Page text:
In 2018 Varjo promised a revolutionary visual upgrade to cinematic mixed reality, but we may have to wait a little longer. The VR-1 now announced is designed for use in complex and demanding industries.
Recently announced, Varjo’s first headset has a resolution of more than 60 pixels per degree, which is 20X+ higher than any other VR headset currently on the market. VR-1 also comes, says the company, with the world’s most advanced integrated eye tracking, enabling high-precision analytics and interaction with human-eye resolution VR content.
A price of $6000 for the VR-1 means that this is not the the kind of product you’ll get at Best Buy, at least for some more time. But it does point to where the industry is moving, when it comes to Virtual Reality. In fact, the first headset from the Finnish company Varjo is designed solely for professionals in industrial design, training and simulation, architecture, engineering and construction. If you’ve the money, you can probably buy it to watch videos at home… but you’ll need at least an Intel i7-6700 or AMD FX 9590 with a Nvidia GeForce GTX 1080 or Nvidia Quadro P6000, and 16GB RAM. AMD GPUs are not currently supported by Varjo VR-1.
20/20 vision… in the center
Using the VR-1 HMD will be key for professionals, in the industries mentioned above, in coming years, to radically shorten design life cycles, saving time and money, and make training more effective in realistic immersive environments. VR-1 is, says Varjo, “the only device that makes that possible in 20/20 vision and unmatched visual fidelity.” In fact, the resolution of other VR devices on the market is just a fraction of what the average human eye can see. Varjo’s Bionic Display, as the company calls it, delivers an unprecedented resolution of 60 pixels per degree – the equivalent of 20/20 vision. There is a caveat, though…
Varjo’s Bionic Display deserves an explanation, because it is comprised of two sections, the “Context Screen”, or main screen, an area with a resolution of 1600×1440 pixels, not much different from other HMDs now available. But at the center of the main screen Varjo has a micro display with a resolution of 3000 pixels per inch, the “Focal Screen”, which offers the high resolution needed for precision work. What this means is that the HMD has two screen areas over which the eye travels, one high-res at the center and a second, surrounding it, with resolution similar to other HMDs.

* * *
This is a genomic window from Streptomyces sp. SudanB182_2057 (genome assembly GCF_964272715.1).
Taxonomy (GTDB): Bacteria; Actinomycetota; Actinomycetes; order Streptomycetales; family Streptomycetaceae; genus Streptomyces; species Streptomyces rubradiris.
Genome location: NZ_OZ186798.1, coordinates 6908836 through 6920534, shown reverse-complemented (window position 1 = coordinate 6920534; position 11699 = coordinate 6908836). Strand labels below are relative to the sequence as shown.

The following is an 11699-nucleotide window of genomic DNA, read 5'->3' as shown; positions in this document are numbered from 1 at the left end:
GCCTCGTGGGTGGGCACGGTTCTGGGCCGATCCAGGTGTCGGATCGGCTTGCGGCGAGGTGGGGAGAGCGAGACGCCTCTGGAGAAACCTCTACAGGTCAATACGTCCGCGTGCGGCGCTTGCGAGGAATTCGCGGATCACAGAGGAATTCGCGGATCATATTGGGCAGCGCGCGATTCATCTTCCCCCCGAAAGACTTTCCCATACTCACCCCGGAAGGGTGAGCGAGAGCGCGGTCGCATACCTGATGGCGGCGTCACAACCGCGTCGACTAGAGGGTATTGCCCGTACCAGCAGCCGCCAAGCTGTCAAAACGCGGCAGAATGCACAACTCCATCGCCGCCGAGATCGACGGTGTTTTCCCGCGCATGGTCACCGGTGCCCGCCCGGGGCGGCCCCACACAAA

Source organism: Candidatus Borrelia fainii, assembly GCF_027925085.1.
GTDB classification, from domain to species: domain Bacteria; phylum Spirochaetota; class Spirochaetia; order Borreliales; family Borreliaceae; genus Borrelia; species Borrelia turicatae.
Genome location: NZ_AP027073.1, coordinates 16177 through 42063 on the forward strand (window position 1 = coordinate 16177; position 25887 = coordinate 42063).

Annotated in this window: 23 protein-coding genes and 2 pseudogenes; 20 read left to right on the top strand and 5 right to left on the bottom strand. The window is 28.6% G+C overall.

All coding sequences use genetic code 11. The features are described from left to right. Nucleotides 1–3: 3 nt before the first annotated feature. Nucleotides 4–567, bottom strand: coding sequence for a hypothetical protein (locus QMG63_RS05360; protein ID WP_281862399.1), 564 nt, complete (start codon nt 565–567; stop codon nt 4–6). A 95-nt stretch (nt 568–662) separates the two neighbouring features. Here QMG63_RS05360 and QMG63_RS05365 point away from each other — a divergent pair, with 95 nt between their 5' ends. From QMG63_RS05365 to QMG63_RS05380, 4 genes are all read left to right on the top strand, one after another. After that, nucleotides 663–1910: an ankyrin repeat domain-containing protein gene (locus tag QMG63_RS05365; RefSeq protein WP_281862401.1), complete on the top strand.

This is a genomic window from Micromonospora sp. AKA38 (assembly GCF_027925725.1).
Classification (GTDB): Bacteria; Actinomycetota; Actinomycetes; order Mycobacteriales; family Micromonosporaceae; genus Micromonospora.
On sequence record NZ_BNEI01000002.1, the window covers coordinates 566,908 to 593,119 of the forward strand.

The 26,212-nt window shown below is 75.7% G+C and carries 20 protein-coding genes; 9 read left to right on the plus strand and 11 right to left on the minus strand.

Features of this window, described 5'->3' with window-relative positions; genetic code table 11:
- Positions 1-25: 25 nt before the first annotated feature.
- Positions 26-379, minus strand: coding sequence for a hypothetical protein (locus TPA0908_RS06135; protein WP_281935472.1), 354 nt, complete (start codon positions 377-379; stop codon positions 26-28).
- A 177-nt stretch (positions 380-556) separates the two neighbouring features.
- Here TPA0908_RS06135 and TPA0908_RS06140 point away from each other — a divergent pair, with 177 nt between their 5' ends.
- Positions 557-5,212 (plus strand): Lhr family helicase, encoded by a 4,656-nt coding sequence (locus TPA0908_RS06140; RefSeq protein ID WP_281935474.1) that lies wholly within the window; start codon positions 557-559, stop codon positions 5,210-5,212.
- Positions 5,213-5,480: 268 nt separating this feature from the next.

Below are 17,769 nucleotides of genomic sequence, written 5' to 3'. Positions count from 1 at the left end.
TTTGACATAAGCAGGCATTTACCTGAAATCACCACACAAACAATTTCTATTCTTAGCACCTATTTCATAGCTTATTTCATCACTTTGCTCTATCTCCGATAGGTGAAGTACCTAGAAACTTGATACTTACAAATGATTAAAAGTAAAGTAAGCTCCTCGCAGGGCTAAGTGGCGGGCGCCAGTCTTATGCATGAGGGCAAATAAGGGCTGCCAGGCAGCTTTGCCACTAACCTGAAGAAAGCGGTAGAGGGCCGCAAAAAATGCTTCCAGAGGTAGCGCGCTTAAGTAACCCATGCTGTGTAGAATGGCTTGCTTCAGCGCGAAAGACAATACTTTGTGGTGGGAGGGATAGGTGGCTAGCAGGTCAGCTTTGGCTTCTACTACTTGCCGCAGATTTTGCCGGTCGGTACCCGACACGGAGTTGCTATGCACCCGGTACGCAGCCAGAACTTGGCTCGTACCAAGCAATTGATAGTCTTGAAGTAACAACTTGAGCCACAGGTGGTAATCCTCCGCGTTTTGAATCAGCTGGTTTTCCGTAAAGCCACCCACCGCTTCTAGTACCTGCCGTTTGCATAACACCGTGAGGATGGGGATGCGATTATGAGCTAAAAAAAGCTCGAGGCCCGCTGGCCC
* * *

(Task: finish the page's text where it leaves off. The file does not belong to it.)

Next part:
VR content that simulates reality
The Bionic Display works together with Varjo’s proprietary 20/20 Eye Tracker, touted as the most advanced and powerful stereo eye tracking technology ever integrated into a VR headset, to deliver unmatched precision and accuracy for interactivity, data collection and analysis in human-eye resolution. With these assets, VR-1 is, according to Varjo, “ the only device and platform in the world that can use eye tracking data with VR content that simulates reality.”
Varjo will begin sales and shipping of the VR-1 immediately in 34 countries, including North America, and Europe as well as Hong Kong. Retailing at $5995 with an additional yearly service license of $995, VR-1 is only available for businesses and academic institutions and is designed to support the most demanding use scenarios where visual fidelity is paramount. Examples include training pilots in realistic virtual scenes, and allowing designers to create and interact with true-to-life VR prototypes, translating into faster turnarounds and massive savings in time, work and modelling and development costs.
Mixed Reality add-on comes in 2019